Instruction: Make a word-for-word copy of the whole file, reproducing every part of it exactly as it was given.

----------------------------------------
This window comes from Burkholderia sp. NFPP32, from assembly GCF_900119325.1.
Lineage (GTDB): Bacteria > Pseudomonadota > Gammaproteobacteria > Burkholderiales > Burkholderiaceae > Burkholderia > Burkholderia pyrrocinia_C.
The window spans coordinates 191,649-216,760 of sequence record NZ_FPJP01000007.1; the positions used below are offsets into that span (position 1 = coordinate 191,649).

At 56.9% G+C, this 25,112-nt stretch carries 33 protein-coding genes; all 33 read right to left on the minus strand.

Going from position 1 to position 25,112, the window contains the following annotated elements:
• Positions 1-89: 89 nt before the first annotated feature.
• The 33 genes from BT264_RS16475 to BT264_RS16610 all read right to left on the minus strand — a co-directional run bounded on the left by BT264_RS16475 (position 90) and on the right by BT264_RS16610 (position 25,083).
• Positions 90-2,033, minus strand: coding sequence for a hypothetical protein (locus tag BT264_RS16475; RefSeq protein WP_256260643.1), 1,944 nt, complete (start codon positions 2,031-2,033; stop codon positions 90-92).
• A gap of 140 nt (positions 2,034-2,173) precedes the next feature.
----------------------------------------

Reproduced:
This window comes from Burkholderia sp. NFPP32, from assembly GCF_900119325.1.
Lineage (GTDB): Bacteria > Pseudomonadota > Gammaproteobacteria > Burkholderiales > Burkholderiaceae > Burkholderia > Burkholderia pyrrocinia_C.
The window spans coordinates 191,649-216,760 of sequence record NZ_FPJP01000007.1; the positions used below are offsets into that span (position 1 = coordinate 191,649).

At 56.9% G+C, this 25,112-nt stretch carries 33 protein-coding genes; all 33 read right to left on the minus strand.

Going from position 1 to position 25,112, the window contains the following annotated elements:
• Positions 1-89: 89 nt before the first annotated feature.
• The 33 genes from BT264_RS16475 to BT264_RS16610 all read right to left on the minus strand — a co-directional run bounded on the left by BT264_RS16475 (position 90) and on the right by BT264_RS16610 (position 25,083).
• Positions 90-2,033, minus strand: coding sequence for a hypothetical protein (locus tag BT264_RS16475; RefSeq protein WP_256260643.1), 1,944 nt, complete (start codon positions 2,031-2,033; stop codon positions 90-92).
• A gap of 140 nt (positions 2,034-2,173) precedes the next feature.